As part of my quest to travel the distance of Route 66 in two years, I use fitness trackers to monitor every single run and long walk I go on – using the data from these wearables, I can see how far along the route I am.
When it comes to walks, I only track longer journeys, like my hour-long commute. I’ve never considered monitoring my quick visits to the shops, expeditions which typically only take 15 minutes or so.
Turns out, I might have been walking way further than I thought. I’ve been using the Samsung Galaxy Watch 4, and when it senses that you’ve been walking for more than 10 minutes, it automatically starts monitoring your trip.
Sure, when you’re active like me, this results in the battery getting eaten up like a freshly baked brownie/cookie mash-up tray-bake in the TechRadar office, but it’s changed the way I think about my ‘non-workouts’.
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Walking further than I thought
I have a coffee subscription service for a national coffee chain, and the distance from my home to my nearest outlet, and from my office to the nearest outlet to that, is about the same; plus, when I’m at home, my nearest store is near the coffee shop. All in all, I’d say I make the journey between three and five times daily.
Like I said, I normally wouldn’t consider using a smartwatch to track this journey – so for the purposes of my Route 66 venture, every time I made the trip I wasn’t moving at all.
I’ve sometimes taken the smartwatch with me on a day out, like a trip to the beach which involved some wandering around, some sitting in place, some trips to a restaurant and so on; but none of these trips was long enough to necessitate me notifying my smartwatch – or so I thought. But thanks to the Watch 4 tracking the sojourns anyway, I’ve realized that I should have been doing it the whole time.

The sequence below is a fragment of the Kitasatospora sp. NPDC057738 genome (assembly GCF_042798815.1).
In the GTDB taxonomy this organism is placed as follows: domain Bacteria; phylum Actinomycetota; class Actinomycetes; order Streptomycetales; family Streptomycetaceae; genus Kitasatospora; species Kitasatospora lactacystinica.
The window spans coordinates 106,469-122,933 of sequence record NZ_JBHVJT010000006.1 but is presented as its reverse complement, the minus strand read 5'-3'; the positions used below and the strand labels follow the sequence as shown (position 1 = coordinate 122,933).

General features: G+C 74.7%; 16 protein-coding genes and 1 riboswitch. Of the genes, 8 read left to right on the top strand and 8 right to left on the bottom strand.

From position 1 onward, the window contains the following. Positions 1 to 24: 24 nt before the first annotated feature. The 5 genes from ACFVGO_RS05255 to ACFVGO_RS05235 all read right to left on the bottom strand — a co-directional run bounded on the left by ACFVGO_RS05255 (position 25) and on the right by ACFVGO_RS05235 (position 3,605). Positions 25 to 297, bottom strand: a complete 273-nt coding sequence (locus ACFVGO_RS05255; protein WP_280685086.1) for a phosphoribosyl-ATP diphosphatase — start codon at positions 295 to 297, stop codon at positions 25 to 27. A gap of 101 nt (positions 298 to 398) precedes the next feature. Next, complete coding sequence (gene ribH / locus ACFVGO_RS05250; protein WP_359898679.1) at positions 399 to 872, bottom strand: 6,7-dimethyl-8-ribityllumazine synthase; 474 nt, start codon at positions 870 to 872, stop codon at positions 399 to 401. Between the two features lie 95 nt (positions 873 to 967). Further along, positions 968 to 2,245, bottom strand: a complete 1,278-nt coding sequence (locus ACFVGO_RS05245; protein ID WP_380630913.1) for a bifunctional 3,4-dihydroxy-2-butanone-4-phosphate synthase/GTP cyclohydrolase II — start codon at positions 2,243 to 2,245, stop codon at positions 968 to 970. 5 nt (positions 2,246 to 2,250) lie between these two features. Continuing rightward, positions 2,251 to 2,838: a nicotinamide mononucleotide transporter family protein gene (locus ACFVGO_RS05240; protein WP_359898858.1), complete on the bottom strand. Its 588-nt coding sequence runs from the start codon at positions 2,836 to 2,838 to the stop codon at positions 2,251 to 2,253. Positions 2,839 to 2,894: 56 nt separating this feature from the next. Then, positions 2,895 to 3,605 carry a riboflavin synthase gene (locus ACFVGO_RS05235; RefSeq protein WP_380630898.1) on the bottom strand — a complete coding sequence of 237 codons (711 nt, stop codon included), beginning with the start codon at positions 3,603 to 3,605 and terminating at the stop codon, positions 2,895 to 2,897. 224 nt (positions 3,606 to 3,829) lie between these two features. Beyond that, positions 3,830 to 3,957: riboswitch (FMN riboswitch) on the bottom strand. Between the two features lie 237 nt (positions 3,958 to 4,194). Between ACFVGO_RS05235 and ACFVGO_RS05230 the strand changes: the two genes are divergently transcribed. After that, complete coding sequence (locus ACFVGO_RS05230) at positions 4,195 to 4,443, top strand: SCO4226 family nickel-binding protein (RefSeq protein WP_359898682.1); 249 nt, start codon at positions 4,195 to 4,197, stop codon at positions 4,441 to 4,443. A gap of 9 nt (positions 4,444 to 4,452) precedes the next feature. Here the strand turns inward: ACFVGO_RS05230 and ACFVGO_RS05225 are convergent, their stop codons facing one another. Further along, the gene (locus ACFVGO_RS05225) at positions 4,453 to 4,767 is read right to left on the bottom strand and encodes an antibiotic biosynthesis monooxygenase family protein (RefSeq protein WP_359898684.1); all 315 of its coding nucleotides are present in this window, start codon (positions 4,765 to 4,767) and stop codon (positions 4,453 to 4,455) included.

Going the distance (for coffee)
When I started looking at the automatically-tracked coffee trips, I was surprised to see the distance I traveled generally hovered around the 0.75km range – and that jumped up to 1km, and sometimes even 1.5km, if I combined that with a trip to the store to buy food.
That might not seem like much, but three trips of 0.75km per day equals nearly 16km per week, or nearly 10 miles. That’s not counting supermarket trips, or days where I get more than three coffees a day (my subscription service lets me get up to five per day, but my body starts to complain…).
If you’ve read the article about my Route 66 venture linked at the start of this piece, you’ll know I need to average 38.19km, or 23.73 miles, every week to travel the distance in the requisite two years. So – if you’re ahead of me on the math – if I keep up this coffee pace, over two years I would travel 1,139 miles or over 1,830km just by picking up coffees – that’s half the total distance of Route 66. Call me cappu-keen-o.
Sure, I probably won’t run up that many miles in coffee trips, but between those and my longer walks and runs I should complete my journey well ahead of schedule.
Further than you think
Between my running and my longer walks, I was beating my required distance per week fairly comfortably before I started using the Galaxy Watch 4; with it, I’m zooming past the numbers I need, and I’m now several hundred miles ahead of where I needed to be after 200 days of the venture.
I now slightly regret not tracking all my coffee shop and store runs – I could be even further ahead. I’ve been using this coffee subscription for months now, and that means I’ve racked up hundreds of caffeine miles, using the above figures.
But my Route 66 journey requires me to log all my workouts on a website, using screenshots from fitness tracker apps or sites, and because I didn’t log those trips at the time I can’t use the figures.
What this all goes to show is that the little trips and errands we go on are helping us get more exercise than we might think. If you walk to and from a school to pick up kids, or frequently run down a flight of stairs to pick up parcels delivered to your house – or just have a serious coffee habit like me, you’re probably getting a lot more steps in than you’d imagine.
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Source from www.techradar.com